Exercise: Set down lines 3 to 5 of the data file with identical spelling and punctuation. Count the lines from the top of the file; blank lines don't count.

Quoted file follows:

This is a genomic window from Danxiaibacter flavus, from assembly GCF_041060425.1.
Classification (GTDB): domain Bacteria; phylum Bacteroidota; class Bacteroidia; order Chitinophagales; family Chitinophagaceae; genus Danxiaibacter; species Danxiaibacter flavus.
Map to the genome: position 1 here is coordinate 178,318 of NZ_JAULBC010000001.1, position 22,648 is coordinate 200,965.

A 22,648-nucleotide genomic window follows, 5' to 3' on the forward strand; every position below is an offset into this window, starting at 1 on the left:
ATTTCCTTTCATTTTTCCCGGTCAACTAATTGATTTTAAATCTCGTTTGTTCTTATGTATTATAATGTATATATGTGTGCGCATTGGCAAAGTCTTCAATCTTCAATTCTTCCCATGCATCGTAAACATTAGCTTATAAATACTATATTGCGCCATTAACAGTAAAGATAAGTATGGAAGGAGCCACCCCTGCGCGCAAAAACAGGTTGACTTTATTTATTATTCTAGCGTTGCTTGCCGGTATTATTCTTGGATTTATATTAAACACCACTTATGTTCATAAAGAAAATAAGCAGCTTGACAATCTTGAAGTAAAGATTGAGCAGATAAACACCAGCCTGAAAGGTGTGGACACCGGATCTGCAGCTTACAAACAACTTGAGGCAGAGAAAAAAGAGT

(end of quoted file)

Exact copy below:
Map to the genome: position 1 here is coordinate 178,318 of NZ_JAULBC010000001.1, position 22,648 is coordinate 200,965.

A 22,648-nucleotide genomic window follows, 5' to 3' on the forward strand; every position below is an offset into this window, starting at 1 on the left:
ATTTCCTTTCATTTTTCCCGGTCAACTAATTGATTTTAAATCTCGTTTGTTCTTATGTATTATAATGTATATATGTGTGCGCATTGGCAAAGTCTTCAATCTTCAATTCTTCCCATGCATCGTAAACATTAGCTTATAAATACTATATTGCGCCATTAACAGTAAAGATAAGTATGGAAGGAGCCACCCCTGCGCGCAAAAACAGGTTGACTTTATTTATTATTCTAGCGTTGCTTGCCGGTATTATTCTTGGATTTATATTAAACACCACTTATGTTCATAAAGAAAATAAGCAGCTTGACAATCTTGAAGTAAAGATTGAGCAGATAAACACCAGCCTGAAAGGTGTGGACACCGGATCTGCAGCTTACAAACAACTTGAGGCAGAGAAAAAAGAGT